What a day Tuesday was. Not just for the Nasdaq Composite, not just for the tech sector and any specific industry within said sector, but for Tesla (TSLA) , a tech company that resides within the automobile industry within the Consumer Discretionary sector. Are we at the point where nearly every business is in some way a technology of a technology reliant business? I think so, but that sure does make blurry any lines drawn in the sand... or flows into equity allocation. That said, on a day where "growth" rocked, Tesla rocked most of all. The shares tacked $110.58 onto Monday's closing price, or a cool 19.6%, landing at $673.58 by Tuesday's closing bell. I see the shares trading higher still in early morning trade on Wednesday. Let's talk about this.
The Way I See It
There were three big catalysts for Tesla's wild day. The first of these were simply capital flows based on a move (at least for now) toward unwinding the recent rotation out of growth and into value, or into cyclicals. This flow was reinforced by the perception of stronger demand than had been expected for the $58 billion worth of Three Year Notes put to market by the U.S. Treasury on Tuesday afternoon.
Secondly, Tesla had a great month of February... in China. According to the China Passenger Car Association, Tesla delivered 18.3K vehicles in China for the month, up 18% month over month. This is a time of year, considering the Lunar New Year that auto sales typically tail off in China, and in fact they did for many of China's homegrown electric vehicle manufacturers such as Nio (NIO) , and Xpeng (XPEV) . There are expectations that penetration of electric vehicles in China, currently 4.5% of that market, could more than double by next year. It is key to note that Tesla recently introduced the Model Y to China and did cut pricing as well.
The third catalyst came not just from the world of opinion, but what was said (or written) and who said it. Three highly rated analysts made their voices heard on Tuesday.
What "They" Said
We will begin with New Street analyst Pierre Ferragu who has been quite successful in regards to this name. Ferragu upgraded Tesla from "neutral" to "buy" on Tuesday while increasing his target price from $578 all the way to $900. Ferragu sees the firm further ramping up manufacturing capacity, and finding itself "in a position to deliver 2M units in 2023 and deliver earnings of $12, more than 50% above current expectation."
Next up would be Adam Jonas of Morgan Stanley who rates five stars at TipRanks and has had success with Tesla, though not quite at the level of a Pierre Ferrgu. Jonas reiterated his "overweight" rating on the stock and his $880 price target. Interestingly, in his notes, Jonas points out that "There are many players rolling out large and sophisticated internet of cars AI/ML (artificial intelligence / machine learning) fleets." Tesla has a fleet of roughly 1.3 million vehicles currently in service, expected to rise to somewhere greater than 30 million by 2030. Jonas sees manufacturers of fleets of connected vehicles as potentially captive customers for LEO (low earth orbit) operators. Hence the connection between Tesla and SpaceX becomes potentially important.
Lastly, the market mover himself... Five star analyst Daniel Ives of Wedbush. Ives took note of the news out of China, and believes that from a run-rate perspective that the firm could be on track to be on a 200K plus trajectory in China for this year. Ives sees this better than anticipated performance in China as key to hitting the firm's goal of 750K to 800K units for the year. Ives has a "hold" rating on TSLA and he has since the cows came home. That said, his price target remains $950, which is not the highest on the street. There are several four figure targets out there, but it is up there, especially for a hold.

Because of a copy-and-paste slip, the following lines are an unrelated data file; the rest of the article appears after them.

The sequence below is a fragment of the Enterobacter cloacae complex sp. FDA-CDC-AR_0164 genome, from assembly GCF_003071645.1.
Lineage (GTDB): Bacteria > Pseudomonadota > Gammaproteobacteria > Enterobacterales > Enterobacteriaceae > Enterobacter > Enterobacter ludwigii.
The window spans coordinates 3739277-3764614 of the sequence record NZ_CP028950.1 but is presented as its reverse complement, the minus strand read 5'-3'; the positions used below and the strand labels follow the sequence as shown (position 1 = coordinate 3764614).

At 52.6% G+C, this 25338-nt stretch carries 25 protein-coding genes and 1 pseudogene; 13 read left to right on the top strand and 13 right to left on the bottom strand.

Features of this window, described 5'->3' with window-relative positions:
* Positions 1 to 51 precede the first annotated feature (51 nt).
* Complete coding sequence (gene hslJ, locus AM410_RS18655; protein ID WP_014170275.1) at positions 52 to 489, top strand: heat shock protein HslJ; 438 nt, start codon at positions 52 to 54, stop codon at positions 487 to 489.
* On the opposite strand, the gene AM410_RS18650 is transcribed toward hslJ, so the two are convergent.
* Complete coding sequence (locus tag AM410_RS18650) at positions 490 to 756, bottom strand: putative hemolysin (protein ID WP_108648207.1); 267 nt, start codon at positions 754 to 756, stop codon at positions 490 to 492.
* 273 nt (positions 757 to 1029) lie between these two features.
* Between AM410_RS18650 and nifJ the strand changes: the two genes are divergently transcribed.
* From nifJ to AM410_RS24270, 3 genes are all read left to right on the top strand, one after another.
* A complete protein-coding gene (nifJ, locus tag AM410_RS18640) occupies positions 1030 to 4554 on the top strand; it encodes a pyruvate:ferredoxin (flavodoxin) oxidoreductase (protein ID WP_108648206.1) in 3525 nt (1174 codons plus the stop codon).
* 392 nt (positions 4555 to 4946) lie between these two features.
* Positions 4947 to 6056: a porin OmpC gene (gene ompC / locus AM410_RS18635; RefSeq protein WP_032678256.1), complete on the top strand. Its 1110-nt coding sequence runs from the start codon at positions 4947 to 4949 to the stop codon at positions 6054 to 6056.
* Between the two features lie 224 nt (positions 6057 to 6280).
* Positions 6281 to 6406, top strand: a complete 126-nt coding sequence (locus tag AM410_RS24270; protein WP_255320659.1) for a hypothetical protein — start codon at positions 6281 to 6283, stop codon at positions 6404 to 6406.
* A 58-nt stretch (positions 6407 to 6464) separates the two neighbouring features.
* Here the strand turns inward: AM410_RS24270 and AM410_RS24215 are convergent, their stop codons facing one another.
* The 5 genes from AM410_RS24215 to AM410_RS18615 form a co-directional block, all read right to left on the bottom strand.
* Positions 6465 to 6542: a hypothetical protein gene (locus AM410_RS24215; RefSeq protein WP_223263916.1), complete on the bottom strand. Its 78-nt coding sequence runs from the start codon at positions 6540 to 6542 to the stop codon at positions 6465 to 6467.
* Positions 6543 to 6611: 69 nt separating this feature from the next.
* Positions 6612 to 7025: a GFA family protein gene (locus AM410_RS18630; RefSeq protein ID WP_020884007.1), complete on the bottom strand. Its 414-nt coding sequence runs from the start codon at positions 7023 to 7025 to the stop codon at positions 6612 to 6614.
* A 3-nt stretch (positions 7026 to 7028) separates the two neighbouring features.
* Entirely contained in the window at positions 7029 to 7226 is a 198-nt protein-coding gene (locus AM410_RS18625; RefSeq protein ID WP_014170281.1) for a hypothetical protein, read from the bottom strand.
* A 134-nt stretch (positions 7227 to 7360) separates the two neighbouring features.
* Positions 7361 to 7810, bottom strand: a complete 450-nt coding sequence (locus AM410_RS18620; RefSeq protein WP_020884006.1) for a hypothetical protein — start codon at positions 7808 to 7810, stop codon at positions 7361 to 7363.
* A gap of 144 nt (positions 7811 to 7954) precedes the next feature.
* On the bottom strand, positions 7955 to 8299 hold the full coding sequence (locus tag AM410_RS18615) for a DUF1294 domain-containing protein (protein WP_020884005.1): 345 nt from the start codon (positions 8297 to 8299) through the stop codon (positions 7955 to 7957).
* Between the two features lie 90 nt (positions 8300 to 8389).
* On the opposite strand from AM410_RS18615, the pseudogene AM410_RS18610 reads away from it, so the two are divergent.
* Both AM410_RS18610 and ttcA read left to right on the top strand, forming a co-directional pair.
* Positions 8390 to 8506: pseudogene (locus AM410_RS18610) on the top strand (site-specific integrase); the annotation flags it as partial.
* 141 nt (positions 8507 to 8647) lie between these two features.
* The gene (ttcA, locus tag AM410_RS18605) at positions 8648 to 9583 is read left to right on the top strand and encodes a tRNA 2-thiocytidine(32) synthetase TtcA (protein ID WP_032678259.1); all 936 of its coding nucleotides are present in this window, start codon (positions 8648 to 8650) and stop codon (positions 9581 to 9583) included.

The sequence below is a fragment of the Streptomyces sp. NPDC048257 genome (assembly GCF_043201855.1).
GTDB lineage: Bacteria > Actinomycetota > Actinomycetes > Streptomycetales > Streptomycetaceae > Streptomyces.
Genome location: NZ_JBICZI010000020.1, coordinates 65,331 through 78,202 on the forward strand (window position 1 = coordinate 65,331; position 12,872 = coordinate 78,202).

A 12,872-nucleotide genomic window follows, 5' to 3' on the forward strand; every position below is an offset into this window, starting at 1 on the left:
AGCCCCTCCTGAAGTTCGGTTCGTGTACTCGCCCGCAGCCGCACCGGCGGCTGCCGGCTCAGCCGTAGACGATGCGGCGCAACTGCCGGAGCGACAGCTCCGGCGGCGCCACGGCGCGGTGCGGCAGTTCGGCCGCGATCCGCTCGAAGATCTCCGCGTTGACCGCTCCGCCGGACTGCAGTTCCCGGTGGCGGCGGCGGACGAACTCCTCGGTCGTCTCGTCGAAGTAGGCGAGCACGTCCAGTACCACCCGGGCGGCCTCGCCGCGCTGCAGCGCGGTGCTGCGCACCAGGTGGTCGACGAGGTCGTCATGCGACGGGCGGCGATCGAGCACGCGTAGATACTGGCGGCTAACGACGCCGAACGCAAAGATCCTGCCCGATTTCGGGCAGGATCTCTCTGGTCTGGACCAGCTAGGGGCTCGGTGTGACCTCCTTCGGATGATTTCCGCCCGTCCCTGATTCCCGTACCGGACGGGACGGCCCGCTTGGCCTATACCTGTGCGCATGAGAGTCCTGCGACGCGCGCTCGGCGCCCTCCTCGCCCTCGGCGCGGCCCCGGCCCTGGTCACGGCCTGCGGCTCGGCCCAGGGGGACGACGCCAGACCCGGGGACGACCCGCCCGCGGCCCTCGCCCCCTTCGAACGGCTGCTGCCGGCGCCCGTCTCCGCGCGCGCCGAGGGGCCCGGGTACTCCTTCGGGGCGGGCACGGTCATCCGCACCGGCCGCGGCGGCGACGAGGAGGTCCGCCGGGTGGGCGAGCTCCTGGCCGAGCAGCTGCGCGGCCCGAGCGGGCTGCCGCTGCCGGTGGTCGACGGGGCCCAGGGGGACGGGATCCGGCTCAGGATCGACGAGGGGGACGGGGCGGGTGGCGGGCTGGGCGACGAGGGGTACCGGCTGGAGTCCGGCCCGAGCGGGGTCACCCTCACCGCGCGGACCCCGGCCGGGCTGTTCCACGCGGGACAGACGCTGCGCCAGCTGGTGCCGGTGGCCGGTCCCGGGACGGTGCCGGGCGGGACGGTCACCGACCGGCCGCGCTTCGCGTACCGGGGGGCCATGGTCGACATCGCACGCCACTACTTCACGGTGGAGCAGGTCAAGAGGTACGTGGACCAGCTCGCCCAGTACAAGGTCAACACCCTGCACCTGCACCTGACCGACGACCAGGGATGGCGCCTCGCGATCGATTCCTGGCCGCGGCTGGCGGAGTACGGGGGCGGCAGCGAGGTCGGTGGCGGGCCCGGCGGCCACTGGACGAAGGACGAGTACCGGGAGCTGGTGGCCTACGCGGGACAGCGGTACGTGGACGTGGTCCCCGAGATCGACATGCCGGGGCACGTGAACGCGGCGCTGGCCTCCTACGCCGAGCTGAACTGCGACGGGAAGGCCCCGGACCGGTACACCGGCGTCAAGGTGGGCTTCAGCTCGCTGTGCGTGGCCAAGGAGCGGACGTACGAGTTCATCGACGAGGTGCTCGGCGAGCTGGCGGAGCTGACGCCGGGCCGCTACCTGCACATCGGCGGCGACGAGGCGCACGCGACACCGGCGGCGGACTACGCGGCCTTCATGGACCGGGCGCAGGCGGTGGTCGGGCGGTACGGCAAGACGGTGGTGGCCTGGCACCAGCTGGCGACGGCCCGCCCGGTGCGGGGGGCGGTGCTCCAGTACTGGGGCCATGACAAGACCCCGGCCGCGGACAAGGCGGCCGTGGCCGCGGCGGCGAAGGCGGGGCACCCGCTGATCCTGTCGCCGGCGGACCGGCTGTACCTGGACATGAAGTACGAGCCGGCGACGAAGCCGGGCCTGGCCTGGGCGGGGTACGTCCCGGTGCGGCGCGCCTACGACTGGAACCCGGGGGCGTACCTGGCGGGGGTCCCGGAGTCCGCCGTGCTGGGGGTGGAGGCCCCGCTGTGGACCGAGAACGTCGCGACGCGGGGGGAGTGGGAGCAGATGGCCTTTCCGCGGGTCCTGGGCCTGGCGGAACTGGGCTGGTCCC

I see two things going on here. We have the incredible run inspired by the stock split last year and beyond. The associated breakout was indeed signaled by a closing pennant that lasted from August into November. Didn't see it in real time? I did not catch that entire move either. Now... bigger picture, the shares had become overbought and retraced about 50% of the move from the post-Covid selloff low of early last May through the highs of 2021.
The shares did not turn until becoming technically oversold and now approach the 50 day SMA, as being $65 away in Tesla is not the same as being $5 away in many other large cap stocks. Missed this move? Not my son. That's my way of saying "me too." So what do we do now? I hate to chase. You all know that. In fact, I'd rather just forget about the name than do that. Tesla is expected to report in late April.
Are you willing to buy TSLA at the 200 day SMA? More specifically... would you be willing to expose yourself to potential equity risk at $480 with an expiration date of say... April 23rd. If you are willing to be at the risk of having to buy 100 shares at $480 on that date, then you are in some luck. April 23rd TSLA $480 puts are still paying a rough $10. Not trading much, but that is the implied price. That's a cool one thousand bucks in the back pocket if the put options expire worthless. If the trader does have the shares put to him or her at $480, that trader better have $48,000 handy, but at least net basis would be $470 not $480.
If nervous, the same trader could also purchase one TSLA $400 April 23rd put for roughly $5. Cuts the credit from the premiums in half, but at least losses are capped should absolute disaster strike. That's a little aggressive?
Okay, I have one for the especially conservative. How about selling an April 23rd TSLA $250 put for about $1.50. That's $150 for the pocket, with the underlying stock trading about $450 above the strike price with six weeks or so to go. Sure beats in terms of risk management (my opinion), laying out almost $150 in premiums ($15K) for an April 23rd TSLA $700 straddle.